The Origins of Visual Thinking: Africa

With this article, we are inaugurating a series of pieces that explore the main sources that have shaped visual thinking as we know it today, using geographical areas and countries as a guiding thread. 

We begin with Africa. Recognized as the cradle of humanity, Africa is most likely also the birthplace of the first forms of symbolic expression.

The discovery of the oldest known graphic trace, an abstract drawing on a rock fragment dating back 73,000 years found in the Blombos Cave in South Africa, testifies to the antiquity of visual thinking on this continent.

The Origins of Visual Communication

Canadian paleoanthropologist Geneviève von Petzinger highlights, in her book "The First Signs", the paramount importance of Africa in the emergence of human communication and artistic expression. She puts forward the hypothesis that the foundations of our visual thinking and our ability to communicate through symbols are deeply rooted in our African heritage.

Von Petzinger proposes a fascinating theory on the origins and spread of the first abstract symbols created by humanity. According to her, it was the hunter-gatherers from Africa who played a key role in the propagation of these signs throughout the world.

When these groups migrated to different continents around 40,000 years ago, they would have carried with them a veritable "mental dictionary" of symbols. In adapting to new environments, they would have perpetuated and developed this system of visual communication, leaving an indelible mark on global rock art.

This theory suggests that the cognitive ability to create and use visual symbols to convey abstract concepts emerged in Homo sapiens while our ancestors were still living in Africa. This "basic repertoire" of symbols would have then traveled with human populations during their expansion into Europe and Asia.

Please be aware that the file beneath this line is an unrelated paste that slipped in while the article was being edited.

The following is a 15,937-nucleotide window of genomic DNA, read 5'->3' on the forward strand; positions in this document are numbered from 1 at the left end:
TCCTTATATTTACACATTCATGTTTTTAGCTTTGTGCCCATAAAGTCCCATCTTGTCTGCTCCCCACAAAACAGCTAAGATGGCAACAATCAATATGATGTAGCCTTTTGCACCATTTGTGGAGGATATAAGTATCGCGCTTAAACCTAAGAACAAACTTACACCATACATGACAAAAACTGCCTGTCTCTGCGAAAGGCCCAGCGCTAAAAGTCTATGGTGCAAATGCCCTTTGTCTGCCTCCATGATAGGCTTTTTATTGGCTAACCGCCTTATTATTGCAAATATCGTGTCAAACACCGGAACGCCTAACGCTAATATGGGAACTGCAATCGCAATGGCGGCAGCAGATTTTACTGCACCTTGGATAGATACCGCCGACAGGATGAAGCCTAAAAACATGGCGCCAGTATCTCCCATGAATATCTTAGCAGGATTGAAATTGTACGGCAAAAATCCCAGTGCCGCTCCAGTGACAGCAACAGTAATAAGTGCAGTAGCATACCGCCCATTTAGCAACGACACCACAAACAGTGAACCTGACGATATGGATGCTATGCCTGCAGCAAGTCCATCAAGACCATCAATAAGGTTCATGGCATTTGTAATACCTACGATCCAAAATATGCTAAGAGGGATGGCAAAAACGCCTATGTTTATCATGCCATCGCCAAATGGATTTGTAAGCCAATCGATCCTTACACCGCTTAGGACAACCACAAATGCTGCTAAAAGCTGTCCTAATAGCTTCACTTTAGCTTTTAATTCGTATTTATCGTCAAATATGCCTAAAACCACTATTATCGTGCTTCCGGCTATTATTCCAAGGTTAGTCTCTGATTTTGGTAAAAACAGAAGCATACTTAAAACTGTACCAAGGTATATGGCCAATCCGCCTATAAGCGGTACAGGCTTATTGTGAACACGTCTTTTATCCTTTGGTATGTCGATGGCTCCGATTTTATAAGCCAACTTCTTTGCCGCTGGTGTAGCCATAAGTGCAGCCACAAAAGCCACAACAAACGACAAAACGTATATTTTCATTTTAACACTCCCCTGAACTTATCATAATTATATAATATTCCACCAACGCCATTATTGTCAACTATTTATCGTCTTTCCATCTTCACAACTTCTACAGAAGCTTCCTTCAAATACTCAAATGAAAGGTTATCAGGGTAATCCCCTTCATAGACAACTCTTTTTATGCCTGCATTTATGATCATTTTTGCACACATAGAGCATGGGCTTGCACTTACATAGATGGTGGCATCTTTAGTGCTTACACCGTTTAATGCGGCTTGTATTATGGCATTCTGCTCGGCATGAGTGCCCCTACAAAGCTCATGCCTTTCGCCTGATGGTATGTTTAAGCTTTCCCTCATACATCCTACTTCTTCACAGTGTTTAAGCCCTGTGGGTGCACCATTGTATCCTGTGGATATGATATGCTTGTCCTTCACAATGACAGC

The presence of similar geometric patterns in caves very far apart from each other can thus be explained by the existence of a form of "proto-writing" shared by various populations of modern humans. These signs would be the vestiges of this primordial system of visual communication.

The Influence of Africa on Modern Art


The influence of Africa is also palpable in modern art, particularly in Cubism. Pioneer artists like Pablo Picasso and Georges Braque were deeply marked by African art, notably tribal masks and sculptures. These works inspired the Cubists to deconstruct objects into geometric shapes and reorganize these forms on the canvas, thereby revolutionizing perspective in Western art.

Jean-Michel Basquiat and the African Heritage

More recently, the American artist Jean-Michel Basquiat was also profoundly influenced by African art. This influence is visible in his use of symbols, shapes and colors that embody African culture. Basquiat combined these African references with influences from street art and graffiti to create a unique and powerful visual language.

Basquiat's interest in Africa can also be observed through his use of emblematic colors such as red, yellow and green in works like "Flexible" (1984) and "Portrait of Glenn" (1985).

Victor Ekpuk: Reconnecting with the African Sources of Visual Thinking

Victor Ekpuk is a renowned Nigerian artist, known for his work inspired by ancient writing systems and ancestral signs. His work challenges the stereotypes about Africa as a continent without writing, devoid of innovation and remarkable achievements.

His work is characterised by complex, large-scale compositions that fuse African writing, knowledge and aesthetics with his own artistic sensibility, as we can see in the video below.